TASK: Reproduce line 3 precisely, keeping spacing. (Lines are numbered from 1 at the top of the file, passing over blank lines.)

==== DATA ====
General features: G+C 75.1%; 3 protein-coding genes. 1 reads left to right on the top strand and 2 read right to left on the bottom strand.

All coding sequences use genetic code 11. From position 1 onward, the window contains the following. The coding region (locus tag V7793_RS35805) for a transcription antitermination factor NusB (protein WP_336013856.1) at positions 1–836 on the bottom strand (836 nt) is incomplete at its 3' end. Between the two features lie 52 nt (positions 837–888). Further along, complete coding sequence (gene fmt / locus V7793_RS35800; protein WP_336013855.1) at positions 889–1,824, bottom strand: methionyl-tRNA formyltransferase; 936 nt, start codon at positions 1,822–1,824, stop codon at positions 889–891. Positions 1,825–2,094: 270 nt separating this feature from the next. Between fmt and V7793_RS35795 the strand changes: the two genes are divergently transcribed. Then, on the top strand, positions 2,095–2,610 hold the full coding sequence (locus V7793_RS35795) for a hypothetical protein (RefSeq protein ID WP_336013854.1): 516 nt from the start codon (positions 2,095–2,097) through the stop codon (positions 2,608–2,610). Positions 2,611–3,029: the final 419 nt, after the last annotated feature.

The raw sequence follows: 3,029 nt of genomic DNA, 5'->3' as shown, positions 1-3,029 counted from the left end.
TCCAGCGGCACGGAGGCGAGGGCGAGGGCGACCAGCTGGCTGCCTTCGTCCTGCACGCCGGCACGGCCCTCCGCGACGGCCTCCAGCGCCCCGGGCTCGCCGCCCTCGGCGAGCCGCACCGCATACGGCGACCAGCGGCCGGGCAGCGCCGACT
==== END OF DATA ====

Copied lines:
The raw sequence follows: 3,029 nt of genomic DNA, 5'->3' as shown, positions 1-3,029 counted from the left end.